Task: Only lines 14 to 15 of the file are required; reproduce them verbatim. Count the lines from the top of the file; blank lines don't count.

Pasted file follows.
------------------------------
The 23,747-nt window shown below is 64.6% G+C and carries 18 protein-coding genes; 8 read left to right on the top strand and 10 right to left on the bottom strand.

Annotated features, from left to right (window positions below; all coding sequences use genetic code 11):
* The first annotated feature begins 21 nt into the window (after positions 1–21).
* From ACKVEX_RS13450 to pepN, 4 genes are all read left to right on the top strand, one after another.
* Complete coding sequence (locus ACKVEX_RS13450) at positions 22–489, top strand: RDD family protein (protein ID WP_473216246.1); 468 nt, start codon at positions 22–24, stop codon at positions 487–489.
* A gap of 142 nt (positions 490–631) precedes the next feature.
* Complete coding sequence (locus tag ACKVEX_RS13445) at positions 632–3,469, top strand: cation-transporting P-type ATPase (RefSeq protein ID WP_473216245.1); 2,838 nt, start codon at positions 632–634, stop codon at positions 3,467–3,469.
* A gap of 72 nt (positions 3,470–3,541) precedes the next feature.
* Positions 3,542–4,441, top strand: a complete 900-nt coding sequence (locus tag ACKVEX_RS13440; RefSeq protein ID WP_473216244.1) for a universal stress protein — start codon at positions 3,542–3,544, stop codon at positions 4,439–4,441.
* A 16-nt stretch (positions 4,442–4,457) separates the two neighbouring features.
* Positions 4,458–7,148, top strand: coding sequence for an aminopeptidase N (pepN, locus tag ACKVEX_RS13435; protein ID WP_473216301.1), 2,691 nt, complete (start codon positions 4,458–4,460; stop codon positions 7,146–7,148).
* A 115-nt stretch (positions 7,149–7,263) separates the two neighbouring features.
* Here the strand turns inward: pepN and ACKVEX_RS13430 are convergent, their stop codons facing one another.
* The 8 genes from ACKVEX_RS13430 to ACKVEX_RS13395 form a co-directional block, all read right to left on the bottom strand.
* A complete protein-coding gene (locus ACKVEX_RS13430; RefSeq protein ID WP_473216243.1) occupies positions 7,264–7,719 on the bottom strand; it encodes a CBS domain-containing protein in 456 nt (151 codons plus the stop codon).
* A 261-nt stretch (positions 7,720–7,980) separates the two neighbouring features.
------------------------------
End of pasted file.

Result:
* The 8 genes from ACKVEX_RS13430 to ACKVEX_RS13395 form a co-directional block, all read right to left on the bottom strand.
* A complete protein-coding gene (locus ACKVEX_RS13430; RefSeq protein ID WP_473216243.1) occupies positions 7,264–7,719 on the bottom strand; it encodes a CBS domain-containing protein in 456 nt (151 codons plus the stop codon).